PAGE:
So, turning back to House of Cards, we can see why it may have been perceived as a bit risky by the standards of television to have Frank Underwood strangle a dog to death within the first 30 seconds of the series. By beginning with perhaps the ultimate in cliché villain taboos, the series announces itself as one distinctly not concerned with the ratings system that controls the majority of the television industry. Clearly, it was never subjected to the notes of network executives who care only about pleasing advertisers through mass appeal.
While The Sopranos made sure to show the audience a scene of Tony affectionately feeding some baby ducks before bringing us into the darker side of his world, House of Cards immediately establishes Underwood as the harsh, Machiavellian figure that he is, almost daring the viewer to continue deeper into his twisted worldview. (A viewer who cannot stomach an injured dog being put out of its misery in this fashion is unlikely to enjoy the subsequent decisions that Underwood makes.)
From Spacey’s first sideways glance at the camera, we’re brought into Underwood’s private world, made to feel complicit in his scheme. We might feel guilty, but not so much that we won’t be dying to see what sick idea he comes up with next. Unlike other comparable series that seek to justify the likability of their heroes in their pilot episodes, House of Cards seems to depend on the viewer’s aversion to Underwood in keeping its audience engaged. However, this depiction of Underwood suggests a different set of intentions for the series than might be found in the other programs discussed.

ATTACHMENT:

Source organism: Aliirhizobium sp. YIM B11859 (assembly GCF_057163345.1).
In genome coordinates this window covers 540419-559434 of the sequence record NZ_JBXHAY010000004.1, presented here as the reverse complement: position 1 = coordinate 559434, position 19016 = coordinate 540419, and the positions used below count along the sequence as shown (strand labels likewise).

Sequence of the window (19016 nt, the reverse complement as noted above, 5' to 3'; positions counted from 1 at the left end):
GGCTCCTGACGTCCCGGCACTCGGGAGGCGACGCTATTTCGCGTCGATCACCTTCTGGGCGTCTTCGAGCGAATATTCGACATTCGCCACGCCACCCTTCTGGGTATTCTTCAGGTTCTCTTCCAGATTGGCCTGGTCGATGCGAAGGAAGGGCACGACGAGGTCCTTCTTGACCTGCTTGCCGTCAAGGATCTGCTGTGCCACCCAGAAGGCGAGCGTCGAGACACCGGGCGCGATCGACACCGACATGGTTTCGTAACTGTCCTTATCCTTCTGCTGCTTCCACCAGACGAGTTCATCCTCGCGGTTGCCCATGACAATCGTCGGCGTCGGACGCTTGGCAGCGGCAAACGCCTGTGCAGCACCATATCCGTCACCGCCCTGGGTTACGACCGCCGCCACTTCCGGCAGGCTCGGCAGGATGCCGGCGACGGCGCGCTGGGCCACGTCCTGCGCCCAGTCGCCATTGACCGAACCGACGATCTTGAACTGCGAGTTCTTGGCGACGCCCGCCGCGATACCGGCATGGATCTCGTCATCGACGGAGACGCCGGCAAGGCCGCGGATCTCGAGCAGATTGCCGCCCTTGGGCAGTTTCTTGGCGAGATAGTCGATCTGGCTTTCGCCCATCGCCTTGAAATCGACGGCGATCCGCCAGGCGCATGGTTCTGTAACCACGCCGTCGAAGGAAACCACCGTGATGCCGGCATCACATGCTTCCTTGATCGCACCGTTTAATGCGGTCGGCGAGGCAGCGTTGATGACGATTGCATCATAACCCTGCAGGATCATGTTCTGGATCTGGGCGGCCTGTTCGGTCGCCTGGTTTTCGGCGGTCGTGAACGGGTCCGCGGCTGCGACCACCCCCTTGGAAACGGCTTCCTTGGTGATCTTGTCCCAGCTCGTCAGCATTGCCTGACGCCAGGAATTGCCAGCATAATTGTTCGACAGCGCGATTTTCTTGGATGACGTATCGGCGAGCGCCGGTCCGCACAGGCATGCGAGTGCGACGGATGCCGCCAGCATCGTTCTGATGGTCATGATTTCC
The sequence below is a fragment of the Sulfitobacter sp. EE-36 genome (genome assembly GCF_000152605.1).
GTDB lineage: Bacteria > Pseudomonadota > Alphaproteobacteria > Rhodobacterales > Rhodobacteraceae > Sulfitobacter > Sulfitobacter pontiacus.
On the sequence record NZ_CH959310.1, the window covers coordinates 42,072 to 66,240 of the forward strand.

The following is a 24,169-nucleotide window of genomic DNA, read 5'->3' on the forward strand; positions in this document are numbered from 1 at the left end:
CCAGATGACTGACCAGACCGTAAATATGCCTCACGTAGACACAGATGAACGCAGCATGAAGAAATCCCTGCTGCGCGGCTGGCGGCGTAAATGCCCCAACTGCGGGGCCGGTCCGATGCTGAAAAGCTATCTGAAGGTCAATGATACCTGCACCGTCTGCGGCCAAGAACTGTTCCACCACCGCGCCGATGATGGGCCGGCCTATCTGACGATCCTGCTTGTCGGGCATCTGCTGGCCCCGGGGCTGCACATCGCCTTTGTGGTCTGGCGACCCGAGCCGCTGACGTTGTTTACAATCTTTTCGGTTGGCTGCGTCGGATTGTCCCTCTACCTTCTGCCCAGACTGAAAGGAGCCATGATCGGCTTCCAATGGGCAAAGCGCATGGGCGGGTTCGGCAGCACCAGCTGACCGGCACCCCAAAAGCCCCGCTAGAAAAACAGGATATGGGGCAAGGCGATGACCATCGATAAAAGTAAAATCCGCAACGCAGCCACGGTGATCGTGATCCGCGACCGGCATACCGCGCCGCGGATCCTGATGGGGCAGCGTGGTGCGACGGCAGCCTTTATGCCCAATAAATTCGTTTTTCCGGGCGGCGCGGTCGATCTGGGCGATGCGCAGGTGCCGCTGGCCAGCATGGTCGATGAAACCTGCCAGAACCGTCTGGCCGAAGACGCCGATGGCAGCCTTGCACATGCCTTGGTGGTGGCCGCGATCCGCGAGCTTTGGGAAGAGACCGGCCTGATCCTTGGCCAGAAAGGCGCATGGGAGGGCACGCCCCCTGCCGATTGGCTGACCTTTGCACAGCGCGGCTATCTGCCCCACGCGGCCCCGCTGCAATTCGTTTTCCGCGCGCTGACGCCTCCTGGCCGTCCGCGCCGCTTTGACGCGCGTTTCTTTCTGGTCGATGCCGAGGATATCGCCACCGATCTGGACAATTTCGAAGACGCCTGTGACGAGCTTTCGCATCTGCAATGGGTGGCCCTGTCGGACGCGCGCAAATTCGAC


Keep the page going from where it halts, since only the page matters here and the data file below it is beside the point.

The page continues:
While the other series had to prove the sustainability of their respective concepts in their pilots, House of Cards was under no such pressure, and therefore does not need to allow for the possibility of keeping Underwood’s story going for seven or eight seasons (or even six seasons and a movie). While a long-term investment in such a character might be difficult without a strongly humanizing element — e.g., Tony Soprano’s therapy sessions, Walter White’s devotion to his family — characters destined for shorter narratives arguably have more flexibility in being inaccessible, or even repugnant.
Free from the constraints of network ratings, House of Cards has no burden to prove that audiences would still tolerate Underwood’s manipulative behavior week after week, instead promising a contained narrative that will likely end in his comeuppance. A figure straight out of a Shakespearean tragedy, Underwood begins a recognizable story that guarantees both perverse entertainment as he mercilessly claws his way to the top, as well as the strong possibility of a well-deserved downfall that helps to justify our enjoyment of the former.